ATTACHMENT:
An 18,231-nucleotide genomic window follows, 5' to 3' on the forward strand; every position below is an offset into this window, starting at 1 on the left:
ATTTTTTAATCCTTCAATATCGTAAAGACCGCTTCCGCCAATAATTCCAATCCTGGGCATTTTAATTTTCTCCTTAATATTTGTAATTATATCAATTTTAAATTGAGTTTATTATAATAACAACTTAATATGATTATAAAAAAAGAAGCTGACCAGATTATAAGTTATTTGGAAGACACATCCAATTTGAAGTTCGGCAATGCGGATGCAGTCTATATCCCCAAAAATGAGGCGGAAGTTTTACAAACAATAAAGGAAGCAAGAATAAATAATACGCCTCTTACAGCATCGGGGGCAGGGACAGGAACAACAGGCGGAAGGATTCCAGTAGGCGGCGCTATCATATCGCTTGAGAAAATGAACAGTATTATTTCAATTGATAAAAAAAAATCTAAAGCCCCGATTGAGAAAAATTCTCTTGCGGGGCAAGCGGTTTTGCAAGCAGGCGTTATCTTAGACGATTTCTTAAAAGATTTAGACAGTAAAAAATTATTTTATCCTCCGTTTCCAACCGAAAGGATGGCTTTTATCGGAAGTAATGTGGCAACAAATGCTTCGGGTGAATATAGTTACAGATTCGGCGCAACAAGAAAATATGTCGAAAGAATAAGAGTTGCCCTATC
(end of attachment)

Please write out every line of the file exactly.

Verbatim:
An 18,231-nucleotide genomic window follows, 5' to 3' on the forward strand; every position below is an offset into this window, starting at 1 on the left:
ATTTTTTAATCCTTCAATATCGTAAAGACCGCTTCCGCCAATAATTCCAATCCTGGGCATTTTAATTTTCTCCTTAATATTTGTAATTATATCAATTTTAAATTGAGTTTATTATAATAACAACTTAATATGATTATAAAAAAAGAAGCTGACCAGATTATAAGTTATTTGGAAGACACATCCAATTTGAAGTTCGGCAATGCGGATGCAGTCTATATCCCCAAAAATGAGGCGGAAGTTTTACAAACAATAAAGGAAGCAAGAATAAATAATACGCCTCTTACAGCATCGGGGGCAGGGACAGGAACAACAGGCGGAAGGATTCCAGTAGGCGGCGCTATCATATCGCTTGAGAAAATGAACAGTATTATTTCAATTGATAAAAAAAAATCTAAAGCCCCGATTGAGAAAAATTCTCTTGCGGGGCAAGCGGTTTTGCAAGCAGGCGTTATCTTAGACGATTTCTTAAAAGATTTAGACAGTAAAAAATTATTTTATCCTCCGTTTCCAACCGAAAGGATGGCTTTTATCGGAAGTAATGTGGCAACAAATGCTTCGGGTGAATATAGTTACAGATTCGGCGCAACAAGAAAATATGTCGAAAGAATAAGAGTTGCCCTATC